SALT LAKE CITY (ABC4 Utah) – Two unnamed people are on the radar of detectives investigating the death of Elizabeth Salgado.
But Lt. Erik Knutzen who is overseeing the investigation of Salgado, isn’t ready to call them persons of interest.
“Maybe a better term is people we haven’t taken off the list because we’re not satisfied that they’re not involved,” said Lt. Knutzen.
In late June the remains of Salgado were discovered in Hobble Creek Canyon east of Springdale. In April 2017 she disappeared after leaving a language school in Provo.
Lt Knutzen said the two people that have their interest surfaced from the initial investigation by Provo Police.
“We’re not necessarily focused on them but we’re continuing our conversation with them,” he said.
He said the two people offered alibis but detectives aren’t convinced of their whereabouts after Salgado disappeared.
“We’re trying to get more in-depth information, Lt. Knutzen said. “These people have said ‘Hey I was at this place at this time’ and we’re not getting any of those confirmations and we’re going to keep following up until we get those confirmations of their whereabouts.”
Lt. Knutzen also said the medical examiner has still not determined Salgado’s cause of death.
“It’s going to be difficult because of the condition of the bones when they were found,” he said. “They had been there for quite some time and decomposed completely.”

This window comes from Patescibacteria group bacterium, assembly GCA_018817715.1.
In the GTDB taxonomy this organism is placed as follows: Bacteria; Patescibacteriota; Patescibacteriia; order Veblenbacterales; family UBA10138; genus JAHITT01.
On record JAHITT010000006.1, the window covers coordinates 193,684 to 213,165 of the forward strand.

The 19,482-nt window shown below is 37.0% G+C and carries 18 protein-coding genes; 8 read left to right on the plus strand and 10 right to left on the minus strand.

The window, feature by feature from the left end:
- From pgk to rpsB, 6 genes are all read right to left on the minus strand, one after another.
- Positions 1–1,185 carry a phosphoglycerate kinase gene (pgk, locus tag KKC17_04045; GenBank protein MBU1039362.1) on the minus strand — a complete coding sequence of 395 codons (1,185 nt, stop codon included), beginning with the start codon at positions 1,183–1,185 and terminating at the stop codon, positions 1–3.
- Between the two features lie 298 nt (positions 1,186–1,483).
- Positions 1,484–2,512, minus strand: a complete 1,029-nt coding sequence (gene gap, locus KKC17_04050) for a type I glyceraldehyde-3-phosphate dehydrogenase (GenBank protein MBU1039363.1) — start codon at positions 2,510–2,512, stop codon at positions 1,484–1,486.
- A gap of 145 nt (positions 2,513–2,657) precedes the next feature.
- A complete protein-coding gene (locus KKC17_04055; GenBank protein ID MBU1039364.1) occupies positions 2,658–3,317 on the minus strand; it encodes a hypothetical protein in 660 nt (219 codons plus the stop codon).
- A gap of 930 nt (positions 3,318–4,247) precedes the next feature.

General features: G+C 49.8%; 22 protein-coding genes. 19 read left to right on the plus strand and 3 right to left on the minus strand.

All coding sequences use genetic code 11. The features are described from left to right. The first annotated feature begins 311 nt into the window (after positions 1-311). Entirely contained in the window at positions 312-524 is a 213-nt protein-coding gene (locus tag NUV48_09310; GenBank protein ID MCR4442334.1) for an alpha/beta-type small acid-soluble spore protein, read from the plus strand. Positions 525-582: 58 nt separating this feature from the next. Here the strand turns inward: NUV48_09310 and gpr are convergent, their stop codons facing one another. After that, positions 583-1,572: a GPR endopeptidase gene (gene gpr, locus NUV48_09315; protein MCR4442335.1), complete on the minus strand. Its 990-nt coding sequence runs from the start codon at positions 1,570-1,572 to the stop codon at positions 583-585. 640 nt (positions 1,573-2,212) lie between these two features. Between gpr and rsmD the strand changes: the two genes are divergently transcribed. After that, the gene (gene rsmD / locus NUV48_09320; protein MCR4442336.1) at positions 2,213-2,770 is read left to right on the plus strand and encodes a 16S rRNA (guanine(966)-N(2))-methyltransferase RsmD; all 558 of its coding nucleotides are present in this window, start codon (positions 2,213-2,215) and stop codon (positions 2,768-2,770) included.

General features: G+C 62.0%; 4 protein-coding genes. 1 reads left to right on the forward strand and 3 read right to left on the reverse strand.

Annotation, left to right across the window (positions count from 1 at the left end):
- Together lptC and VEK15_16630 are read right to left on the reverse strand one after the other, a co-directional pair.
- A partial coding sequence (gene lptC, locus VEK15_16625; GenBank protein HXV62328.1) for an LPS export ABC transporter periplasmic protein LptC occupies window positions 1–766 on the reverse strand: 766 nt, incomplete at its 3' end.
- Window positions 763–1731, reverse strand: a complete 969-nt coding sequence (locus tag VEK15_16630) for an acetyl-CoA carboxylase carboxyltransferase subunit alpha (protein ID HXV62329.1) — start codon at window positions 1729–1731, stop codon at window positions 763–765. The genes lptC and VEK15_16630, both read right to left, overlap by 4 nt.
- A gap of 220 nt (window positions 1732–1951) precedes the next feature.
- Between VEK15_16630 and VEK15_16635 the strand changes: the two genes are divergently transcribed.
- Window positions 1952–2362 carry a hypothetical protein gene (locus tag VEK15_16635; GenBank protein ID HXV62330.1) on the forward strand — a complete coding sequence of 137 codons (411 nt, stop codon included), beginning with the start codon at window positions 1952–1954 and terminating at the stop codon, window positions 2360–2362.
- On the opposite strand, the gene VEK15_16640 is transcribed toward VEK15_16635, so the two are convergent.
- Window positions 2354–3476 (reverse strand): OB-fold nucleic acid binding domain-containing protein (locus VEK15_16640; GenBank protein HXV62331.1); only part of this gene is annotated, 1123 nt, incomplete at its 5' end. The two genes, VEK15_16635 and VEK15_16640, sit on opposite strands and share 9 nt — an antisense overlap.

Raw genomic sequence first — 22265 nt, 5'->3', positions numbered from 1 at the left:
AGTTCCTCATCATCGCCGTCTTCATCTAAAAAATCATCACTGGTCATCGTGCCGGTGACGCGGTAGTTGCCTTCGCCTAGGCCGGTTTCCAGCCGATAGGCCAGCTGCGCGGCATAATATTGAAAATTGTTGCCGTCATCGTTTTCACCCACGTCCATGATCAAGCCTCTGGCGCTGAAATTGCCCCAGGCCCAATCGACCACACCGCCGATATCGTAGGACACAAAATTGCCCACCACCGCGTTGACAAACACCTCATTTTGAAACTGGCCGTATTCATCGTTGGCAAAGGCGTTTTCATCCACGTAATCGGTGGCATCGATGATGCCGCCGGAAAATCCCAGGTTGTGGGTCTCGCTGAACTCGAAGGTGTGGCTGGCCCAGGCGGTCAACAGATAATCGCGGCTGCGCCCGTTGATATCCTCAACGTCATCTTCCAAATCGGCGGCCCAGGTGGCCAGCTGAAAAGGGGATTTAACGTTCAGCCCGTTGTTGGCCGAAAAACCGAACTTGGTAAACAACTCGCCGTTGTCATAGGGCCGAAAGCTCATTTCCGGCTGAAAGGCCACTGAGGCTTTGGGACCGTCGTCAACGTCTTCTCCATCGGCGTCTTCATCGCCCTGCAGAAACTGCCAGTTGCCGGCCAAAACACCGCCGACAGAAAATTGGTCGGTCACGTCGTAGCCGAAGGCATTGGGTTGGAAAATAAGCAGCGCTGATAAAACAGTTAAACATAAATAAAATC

He said investigators found few clues on the decomposed body that would offer them a clear path to what caused her death.
“We’re not finding really any tissue to follow up with and do any forensic testing with,” he said. “The bones that have been recovered, we’re not finding any obvious signs of injury to it.”
The possibility of strangulation or asphyxiation appears unlikely according to the lieutenant. He said the main bone in a strangulation, the hyoid bone, was not disturbed.
“Some of the bones are still intact so that leaves us to believe most likely it was not strangulation but that doesn’t mean it didn’t happen,” Lt. Knutzen said.
He said the medical examiner has not been able to detect evidence of blunt force traumer or a chemical overdose,
“We just can’t tell,” he said. “There is signs of that on the skull. There’s no signs of that on the bones that were found.”
Saturday, the Salgado family will hold a memorial service for Elizabeth in Orem. According to a Facebook posting by her mother, the service will take place at 5 p.m. at the Windsor LDS stake at 60 East and 1600 North in Orem.
“It’s a tragic event and I hope the family at some point gets closure on this and I know they’re going through a very difficult time and our thoughts are with them,” said Lt. Knutzen. “But from our end we will continue to push, this is a very serious thing for us. Its on our priority list.”